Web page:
06 Jul Bits & Pieces with Susan Weinthaler
Susan Weinthaler is an artist who thinks “outside the box” and creates “Bits.” These are small magnetic materials mounted on a steel canvas that can be independent works of art but are meant to be arranged together to create a larger and more meaningful piece of art. Magnets allow for ever-changing art. Weinthaler lives and creates in her studio in New York City and has worked with individuals, interior designers, architects, and corporations to create custom commissions. Her work lies in private collections all around the world!
Describe your personal style of work.
Life is not rigid, so if art is about life then art should also be flexible.
With this in mind, I make Bits, which are small objects of art outfitted with a magnet on the back and grouped together on a steel surface so as to create something larger, something with a life force. The idea is that it’s a system for manipulating artistic information in a very concrete and physical way. The client can change its configuration over time, either hourly, daily or seasonally depending on their mood. My work is quite similar to jazz, in that it’s always an improvisation of composition.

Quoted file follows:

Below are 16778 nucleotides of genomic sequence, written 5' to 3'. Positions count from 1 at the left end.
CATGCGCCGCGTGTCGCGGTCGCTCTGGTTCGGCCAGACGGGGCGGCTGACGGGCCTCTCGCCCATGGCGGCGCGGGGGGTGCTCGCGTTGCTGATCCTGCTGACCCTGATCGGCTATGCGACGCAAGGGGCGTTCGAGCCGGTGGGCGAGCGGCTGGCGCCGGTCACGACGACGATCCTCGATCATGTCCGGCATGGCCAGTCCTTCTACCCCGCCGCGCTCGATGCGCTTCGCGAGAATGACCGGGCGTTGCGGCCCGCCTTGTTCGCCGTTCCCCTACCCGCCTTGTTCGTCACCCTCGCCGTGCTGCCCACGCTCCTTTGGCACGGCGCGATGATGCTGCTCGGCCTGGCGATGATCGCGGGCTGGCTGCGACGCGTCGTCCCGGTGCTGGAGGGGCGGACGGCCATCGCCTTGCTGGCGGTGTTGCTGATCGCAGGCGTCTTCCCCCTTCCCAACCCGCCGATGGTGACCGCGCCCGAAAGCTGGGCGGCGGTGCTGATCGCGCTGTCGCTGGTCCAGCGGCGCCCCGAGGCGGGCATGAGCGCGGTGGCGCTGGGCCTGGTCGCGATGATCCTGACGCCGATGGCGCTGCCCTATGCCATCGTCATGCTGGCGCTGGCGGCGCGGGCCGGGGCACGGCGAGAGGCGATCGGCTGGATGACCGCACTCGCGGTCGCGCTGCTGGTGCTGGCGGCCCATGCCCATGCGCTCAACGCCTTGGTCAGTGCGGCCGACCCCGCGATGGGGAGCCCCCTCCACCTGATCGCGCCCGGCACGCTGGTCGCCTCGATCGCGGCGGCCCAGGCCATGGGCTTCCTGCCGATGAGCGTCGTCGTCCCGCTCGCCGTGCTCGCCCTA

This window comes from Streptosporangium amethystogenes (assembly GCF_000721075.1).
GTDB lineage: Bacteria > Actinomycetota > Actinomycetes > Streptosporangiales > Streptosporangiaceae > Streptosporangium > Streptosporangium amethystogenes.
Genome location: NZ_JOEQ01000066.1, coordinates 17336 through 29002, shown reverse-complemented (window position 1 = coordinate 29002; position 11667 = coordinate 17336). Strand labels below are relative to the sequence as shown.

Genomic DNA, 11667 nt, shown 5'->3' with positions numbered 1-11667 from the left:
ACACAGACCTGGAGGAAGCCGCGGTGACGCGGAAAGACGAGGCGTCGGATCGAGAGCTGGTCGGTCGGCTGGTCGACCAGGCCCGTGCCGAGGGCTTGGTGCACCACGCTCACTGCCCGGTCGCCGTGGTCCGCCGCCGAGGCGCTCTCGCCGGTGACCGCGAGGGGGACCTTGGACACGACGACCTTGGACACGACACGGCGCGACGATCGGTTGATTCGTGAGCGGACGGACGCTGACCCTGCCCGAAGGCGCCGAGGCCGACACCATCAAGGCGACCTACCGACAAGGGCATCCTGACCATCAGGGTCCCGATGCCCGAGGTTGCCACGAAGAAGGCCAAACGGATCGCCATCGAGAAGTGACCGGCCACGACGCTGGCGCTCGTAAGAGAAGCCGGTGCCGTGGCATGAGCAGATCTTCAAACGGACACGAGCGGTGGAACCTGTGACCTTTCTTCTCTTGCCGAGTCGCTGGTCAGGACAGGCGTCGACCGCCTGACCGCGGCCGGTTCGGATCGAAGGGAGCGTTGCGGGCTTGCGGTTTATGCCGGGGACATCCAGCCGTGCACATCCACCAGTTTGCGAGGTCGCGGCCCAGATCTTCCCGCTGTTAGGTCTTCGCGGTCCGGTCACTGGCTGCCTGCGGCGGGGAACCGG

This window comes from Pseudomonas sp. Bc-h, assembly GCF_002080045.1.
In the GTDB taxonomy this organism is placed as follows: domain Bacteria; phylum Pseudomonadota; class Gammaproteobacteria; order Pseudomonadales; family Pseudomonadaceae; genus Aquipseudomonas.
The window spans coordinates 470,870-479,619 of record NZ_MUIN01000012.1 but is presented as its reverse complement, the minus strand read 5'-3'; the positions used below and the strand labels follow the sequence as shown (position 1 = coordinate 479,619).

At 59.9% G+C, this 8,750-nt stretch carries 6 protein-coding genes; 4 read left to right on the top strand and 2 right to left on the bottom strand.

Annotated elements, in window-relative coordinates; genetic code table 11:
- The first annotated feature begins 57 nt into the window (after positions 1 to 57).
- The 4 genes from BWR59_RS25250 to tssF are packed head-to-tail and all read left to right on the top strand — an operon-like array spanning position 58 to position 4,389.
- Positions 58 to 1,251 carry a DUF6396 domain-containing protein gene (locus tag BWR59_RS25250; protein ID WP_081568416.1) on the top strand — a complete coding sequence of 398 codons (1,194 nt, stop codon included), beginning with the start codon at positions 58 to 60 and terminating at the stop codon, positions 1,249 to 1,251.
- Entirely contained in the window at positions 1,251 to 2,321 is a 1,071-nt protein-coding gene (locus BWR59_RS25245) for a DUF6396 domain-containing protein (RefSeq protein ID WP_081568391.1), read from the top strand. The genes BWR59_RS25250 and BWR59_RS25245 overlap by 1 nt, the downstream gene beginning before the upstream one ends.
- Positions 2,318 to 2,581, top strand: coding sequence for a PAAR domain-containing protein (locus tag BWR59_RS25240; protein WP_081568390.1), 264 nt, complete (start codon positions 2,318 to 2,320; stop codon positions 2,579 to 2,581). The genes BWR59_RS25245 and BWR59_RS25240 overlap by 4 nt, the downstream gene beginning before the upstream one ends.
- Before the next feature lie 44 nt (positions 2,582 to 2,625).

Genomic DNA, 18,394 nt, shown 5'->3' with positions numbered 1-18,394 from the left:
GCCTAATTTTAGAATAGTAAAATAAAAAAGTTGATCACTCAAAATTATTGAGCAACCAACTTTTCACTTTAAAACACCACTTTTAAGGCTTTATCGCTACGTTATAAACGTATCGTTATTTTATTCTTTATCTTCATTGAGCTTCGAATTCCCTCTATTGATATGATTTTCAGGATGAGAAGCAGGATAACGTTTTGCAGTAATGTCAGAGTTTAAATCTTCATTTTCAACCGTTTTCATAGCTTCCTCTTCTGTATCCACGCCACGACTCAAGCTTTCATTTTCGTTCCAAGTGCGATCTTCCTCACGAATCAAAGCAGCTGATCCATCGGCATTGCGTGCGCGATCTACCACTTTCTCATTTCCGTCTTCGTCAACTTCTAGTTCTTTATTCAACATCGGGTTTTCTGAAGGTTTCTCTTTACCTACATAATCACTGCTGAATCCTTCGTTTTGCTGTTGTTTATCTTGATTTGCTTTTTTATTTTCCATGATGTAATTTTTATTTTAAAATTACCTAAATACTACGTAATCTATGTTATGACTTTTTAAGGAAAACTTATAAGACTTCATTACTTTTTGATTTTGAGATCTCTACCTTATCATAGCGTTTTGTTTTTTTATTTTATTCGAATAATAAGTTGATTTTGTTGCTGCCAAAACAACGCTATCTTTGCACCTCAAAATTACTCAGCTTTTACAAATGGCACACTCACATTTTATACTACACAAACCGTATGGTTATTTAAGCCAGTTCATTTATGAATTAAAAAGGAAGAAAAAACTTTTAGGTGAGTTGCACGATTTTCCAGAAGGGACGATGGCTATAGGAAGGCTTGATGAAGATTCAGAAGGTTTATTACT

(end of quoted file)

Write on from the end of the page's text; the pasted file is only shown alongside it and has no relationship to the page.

I try to live by Claes Oldenburg’s quote, “I’m in favor of an art that does something other than just sit on its ass in a museum”.
What was the inspiration/story behind your art?
I guess it all began around 2003 as I was wandering the streets of New York pondering just how many bricks there were in the entire city, in all five boroughs, everything above and below ground, including all the buildings that have been demolished and rebuilt over time. The complex urban organism is staggering, and the more I looked at the world around me with this in mind, the more I saw this theory happening in everything, everywhere.
At that time I had a studio in Williamsburg, Brooklyn, and there was a dumpster right outside of my door that belonged to a wood shop upstairs. It was filled with the most amazing scrap lumber, so I took it. I didn’t yet know what I was going to do with it, but it was free and money was tight. Needless to say, it got a little out of control, and at some point I had to figure out a better way to manage the materials.
My solution was to cut it all up into equal sized “bits” for more efficient storage, and since most scrap was under 3”, the standard unit of measurement ended up being 2”x2” (circles or squares only). It was a random choice of size, but a single Bit fit in my hand nicely. I figured I would make art one “bit” at a time, create a system, like a visual database, and see what would happen.